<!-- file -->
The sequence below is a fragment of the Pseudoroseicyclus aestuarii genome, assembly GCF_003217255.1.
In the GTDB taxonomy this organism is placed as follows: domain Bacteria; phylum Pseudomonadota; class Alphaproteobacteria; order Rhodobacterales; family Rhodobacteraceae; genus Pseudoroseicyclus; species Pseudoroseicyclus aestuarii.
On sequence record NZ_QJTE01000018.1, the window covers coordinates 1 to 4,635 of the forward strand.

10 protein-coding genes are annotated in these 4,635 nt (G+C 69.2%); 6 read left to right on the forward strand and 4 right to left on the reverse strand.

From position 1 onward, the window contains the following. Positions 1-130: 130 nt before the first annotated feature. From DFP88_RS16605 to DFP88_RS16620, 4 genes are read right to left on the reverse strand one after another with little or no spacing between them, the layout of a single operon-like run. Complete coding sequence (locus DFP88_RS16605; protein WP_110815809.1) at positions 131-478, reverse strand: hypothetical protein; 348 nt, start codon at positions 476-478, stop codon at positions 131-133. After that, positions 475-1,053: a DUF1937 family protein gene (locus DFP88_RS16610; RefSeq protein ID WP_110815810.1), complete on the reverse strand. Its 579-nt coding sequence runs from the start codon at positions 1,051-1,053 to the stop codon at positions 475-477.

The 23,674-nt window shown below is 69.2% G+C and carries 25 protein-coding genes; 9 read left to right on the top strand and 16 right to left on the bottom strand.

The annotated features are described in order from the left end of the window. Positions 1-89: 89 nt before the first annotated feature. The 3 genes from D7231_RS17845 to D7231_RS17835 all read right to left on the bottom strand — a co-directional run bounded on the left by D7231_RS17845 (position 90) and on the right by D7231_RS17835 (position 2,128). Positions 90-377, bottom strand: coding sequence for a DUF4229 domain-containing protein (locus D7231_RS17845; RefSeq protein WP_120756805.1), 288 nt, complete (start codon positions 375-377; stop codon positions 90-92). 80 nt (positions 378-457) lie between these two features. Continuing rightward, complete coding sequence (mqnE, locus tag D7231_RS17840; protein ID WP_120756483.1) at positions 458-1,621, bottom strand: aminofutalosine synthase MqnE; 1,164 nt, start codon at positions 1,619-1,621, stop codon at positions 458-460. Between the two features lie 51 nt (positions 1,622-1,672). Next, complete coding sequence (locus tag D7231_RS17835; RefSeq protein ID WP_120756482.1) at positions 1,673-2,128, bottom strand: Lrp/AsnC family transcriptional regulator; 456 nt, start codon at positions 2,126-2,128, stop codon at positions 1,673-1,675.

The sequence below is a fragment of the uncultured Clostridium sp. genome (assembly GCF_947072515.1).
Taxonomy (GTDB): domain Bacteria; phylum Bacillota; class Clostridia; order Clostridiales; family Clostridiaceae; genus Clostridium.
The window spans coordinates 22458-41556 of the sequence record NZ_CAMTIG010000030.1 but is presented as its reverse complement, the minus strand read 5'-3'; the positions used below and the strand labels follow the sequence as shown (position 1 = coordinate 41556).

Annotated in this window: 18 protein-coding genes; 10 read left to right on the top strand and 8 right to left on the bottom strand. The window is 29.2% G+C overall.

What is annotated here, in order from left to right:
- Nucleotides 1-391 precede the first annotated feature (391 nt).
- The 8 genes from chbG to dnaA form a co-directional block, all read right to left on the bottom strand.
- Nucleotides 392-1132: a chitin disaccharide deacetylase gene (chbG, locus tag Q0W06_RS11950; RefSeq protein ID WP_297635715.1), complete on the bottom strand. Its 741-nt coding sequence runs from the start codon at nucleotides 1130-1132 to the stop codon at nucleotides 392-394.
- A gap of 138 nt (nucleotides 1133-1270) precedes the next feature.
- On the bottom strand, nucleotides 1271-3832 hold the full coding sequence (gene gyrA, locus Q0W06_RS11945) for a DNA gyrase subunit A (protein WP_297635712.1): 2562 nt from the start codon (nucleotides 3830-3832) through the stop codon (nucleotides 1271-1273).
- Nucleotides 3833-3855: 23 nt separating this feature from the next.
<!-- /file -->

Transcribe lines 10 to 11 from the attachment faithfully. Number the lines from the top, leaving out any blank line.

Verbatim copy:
The window spans coordinates 22458-41556 of the sequence record NZ_CAMTIG010000030.1 but is presented as its reverse complement, the minus strand read 5'-3'; the positions used below and the strand labels follow the sequence as shown (position 1 = coordinate 41556).

Annotated in this window: 18 protein-coding genes; 10 read left to right on the top strand and 8 right to left on the bottom strand. The window is 29.2% G+C overall.